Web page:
16. CITIES AND FAMINE
One school of "die-off" thought is that famine will strike the cities first and hardest.
Actually, this runs contrary to a lot of historical experience:
"Famine is a very destabilizing and devastating occurrence. The prospect of starvation led people to take desperate measures. When scarcity of food became apparent to peasants, they would sacrifice long term prosperity for short term survival. They would kill their draught animals, leading to lowered production in subsequent years. They would eat their seed corn, sacrificing next year's crop in the hope that more seed could be found. Once those means had been exhausted, they would take to the road in search of food. They migrated to the cities where merchants from other areas would be more likely to sell their food, as cities had a stronger purchasing power than did rural areas. Cities also administered relief programs and bought grain for their populations so that they could keep order."
"The Irish Famine: Distribution of Famine Effects [...] Those who lived nearer to large cities had more access to imported goods. Although food was exported as usual from Leinster in 1844 and 1845, there was a net import of almost a million tons of grain by 1847. However, these imports naturally reached those nearer to the cities and these are in the east and south. Dublin, Belfast and Derry escaped with almost no effects at all, while Cork and Wexford were relatively better off than their rural environs. It was the inland and especially the western areas that could benefit least from the food of the cities."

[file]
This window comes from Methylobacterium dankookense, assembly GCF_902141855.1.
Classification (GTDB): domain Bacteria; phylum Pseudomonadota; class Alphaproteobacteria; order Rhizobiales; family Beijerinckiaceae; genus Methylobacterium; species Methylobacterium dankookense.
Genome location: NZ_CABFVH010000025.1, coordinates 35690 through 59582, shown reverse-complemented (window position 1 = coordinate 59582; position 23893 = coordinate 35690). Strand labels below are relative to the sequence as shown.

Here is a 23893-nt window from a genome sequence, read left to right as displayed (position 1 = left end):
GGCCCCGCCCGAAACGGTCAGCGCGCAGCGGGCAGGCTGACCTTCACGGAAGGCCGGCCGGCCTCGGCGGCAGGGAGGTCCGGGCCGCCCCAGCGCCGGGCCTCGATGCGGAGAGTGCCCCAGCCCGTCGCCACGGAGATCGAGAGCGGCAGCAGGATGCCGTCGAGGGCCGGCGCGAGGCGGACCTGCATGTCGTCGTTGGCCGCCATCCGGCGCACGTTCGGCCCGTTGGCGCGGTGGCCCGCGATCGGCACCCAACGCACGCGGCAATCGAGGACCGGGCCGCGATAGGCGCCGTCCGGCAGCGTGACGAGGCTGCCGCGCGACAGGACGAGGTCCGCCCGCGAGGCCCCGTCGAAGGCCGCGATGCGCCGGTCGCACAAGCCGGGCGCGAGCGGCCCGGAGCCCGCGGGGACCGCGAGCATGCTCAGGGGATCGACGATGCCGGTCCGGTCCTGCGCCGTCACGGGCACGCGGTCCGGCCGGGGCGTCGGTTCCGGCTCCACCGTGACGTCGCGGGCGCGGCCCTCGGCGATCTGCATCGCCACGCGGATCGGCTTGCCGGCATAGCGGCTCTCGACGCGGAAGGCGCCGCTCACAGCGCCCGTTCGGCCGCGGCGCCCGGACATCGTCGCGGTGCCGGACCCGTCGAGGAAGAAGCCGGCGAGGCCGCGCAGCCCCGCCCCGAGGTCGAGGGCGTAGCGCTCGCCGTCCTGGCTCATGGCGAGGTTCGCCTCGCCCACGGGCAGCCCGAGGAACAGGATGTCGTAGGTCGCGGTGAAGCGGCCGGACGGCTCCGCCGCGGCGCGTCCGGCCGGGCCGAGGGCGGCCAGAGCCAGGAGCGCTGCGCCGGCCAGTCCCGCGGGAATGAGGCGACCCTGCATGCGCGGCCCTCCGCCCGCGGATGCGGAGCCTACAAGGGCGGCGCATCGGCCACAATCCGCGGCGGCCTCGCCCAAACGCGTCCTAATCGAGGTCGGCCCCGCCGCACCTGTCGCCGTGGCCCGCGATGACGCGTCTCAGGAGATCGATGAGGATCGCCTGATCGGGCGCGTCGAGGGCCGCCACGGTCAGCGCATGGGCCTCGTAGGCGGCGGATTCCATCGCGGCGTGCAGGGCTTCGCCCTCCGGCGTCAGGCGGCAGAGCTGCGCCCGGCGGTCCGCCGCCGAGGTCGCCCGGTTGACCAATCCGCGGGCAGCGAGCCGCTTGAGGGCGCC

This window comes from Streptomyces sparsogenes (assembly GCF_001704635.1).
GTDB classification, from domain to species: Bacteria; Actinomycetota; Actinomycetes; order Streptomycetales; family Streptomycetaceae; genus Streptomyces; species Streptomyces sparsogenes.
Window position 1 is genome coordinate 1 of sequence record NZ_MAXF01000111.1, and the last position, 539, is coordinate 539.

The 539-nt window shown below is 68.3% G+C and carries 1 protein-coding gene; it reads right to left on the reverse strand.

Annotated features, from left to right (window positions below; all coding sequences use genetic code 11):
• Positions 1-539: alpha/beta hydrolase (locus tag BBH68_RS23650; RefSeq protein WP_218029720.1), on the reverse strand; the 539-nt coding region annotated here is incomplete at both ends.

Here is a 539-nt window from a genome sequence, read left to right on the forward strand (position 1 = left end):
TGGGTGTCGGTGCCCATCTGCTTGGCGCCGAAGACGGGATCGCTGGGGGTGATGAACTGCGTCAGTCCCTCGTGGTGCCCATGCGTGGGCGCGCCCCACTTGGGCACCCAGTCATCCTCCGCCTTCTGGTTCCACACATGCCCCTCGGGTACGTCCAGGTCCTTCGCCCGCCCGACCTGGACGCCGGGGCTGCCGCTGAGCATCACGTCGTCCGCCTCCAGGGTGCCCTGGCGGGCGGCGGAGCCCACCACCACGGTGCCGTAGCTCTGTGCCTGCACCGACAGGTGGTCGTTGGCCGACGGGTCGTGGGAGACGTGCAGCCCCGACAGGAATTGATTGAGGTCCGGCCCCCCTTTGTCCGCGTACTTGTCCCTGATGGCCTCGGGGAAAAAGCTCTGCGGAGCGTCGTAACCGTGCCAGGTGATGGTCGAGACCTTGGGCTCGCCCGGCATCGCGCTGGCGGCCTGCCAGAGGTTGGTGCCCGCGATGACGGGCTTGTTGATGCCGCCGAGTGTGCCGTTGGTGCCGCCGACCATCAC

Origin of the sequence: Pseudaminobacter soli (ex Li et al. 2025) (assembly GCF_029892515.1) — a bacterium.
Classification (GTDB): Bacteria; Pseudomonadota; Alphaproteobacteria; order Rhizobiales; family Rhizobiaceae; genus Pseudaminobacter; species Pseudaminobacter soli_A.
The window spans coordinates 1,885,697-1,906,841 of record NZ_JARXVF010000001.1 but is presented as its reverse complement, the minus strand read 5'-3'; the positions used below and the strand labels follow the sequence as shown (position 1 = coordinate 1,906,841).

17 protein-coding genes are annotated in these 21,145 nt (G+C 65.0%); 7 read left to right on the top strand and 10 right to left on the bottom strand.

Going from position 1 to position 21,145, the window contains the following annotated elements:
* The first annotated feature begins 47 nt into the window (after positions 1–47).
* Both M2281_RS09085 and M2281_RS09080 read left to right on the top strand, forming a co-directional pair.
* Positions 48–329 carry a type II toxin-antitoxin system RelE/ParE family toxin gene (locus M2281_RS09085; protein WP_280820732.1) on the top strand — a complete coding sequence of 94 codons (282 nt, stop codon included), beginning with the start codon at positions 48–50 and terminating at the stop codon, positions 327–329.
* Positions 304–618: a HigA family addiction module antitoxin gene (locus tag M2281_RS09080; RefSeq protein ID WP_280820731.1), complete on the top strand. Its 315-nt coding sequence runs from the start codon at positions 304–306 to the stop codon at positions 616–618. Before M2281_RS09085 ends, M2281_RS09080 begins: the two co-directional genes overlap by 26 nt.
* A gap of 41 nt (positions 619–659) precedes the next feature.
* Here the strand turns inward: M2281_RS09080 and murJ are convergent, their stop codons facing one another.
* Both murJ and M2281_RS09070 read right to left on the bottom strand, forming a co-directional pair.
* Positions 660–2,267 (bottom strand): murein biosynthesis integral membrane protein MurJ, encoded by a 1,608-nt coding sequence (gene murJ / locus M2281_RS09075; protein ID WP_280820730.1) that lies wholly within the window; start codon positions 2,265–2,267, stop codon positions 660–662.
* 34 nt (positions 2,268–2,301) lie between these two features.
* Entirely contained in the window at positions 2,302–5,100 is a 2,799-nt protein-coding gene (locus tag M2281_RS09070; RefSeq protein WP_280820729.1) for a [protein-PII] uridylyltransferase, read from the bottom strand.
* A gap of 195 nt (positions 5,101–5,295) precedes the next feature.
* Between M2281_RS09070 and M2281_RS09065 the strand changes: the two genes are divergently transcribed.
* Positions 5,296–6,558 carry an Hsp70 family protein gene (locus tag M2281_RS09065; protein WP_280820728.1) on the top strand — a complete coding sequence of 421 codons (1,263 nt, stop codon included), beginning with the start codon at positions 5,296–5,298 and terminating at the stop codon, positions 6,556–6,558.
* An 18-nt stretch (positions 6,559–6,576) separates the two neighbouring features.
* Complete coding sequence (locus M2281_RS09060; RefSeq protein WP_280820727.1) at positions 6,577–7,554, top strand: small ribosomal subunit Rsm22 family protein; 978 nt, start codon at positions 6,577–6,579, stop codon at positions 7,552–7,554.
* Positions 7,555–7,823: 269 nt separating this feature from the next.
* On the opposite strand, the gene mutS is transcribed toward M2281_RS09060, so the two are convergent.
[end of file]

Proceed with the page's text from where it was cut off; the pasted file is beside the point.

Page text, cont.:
"He reported that it was only through government connections that workers in Leningrad, Moscow and other large cities received the groceries they needed. He noted that the peasants found themselves in a situation much worse than that during the years of the revolution, and not much better than during the 1921-22 famine in Ukraine. The correspondent provided details about the situation in Ukraine: conditions in the villages were so bad that people who lived in Leningrad, Moscow and other large cities sent food parcels to their families and friends in Ukraine in order to save them from starvation."
"The prevailing famine conditions have forced hundreds of thousands of internal refugees into temporary camps on the fringes of large cities like Balkh and Mazar-e Sharif where food is available."
I've never heard this argument made with respect to peak oil. What I have heard is that peak oil issues will hit cities first and hardest. The logic is that people in the city can't grow any food of their own and rely on imports from rural areas. So If there is no food being trucked in, the city folk will start heading out to the suburbs and beyond to get what they don't have. I think that's a pretty reasonable assumption, don't you?
Assuming food market doesn't break down, the post is correct: food, just as anything else, gets auctioned: people with money get it, people without don't. Mind that demand elasticity to price is, in the case of food, very low, so prices can and will go up a lot.
Of course that rests on several assumptions:
1) Food doesn't get stolen
2) Food isn't rationed
3) Food isn't hoarded
Actually, all three are highly likely.
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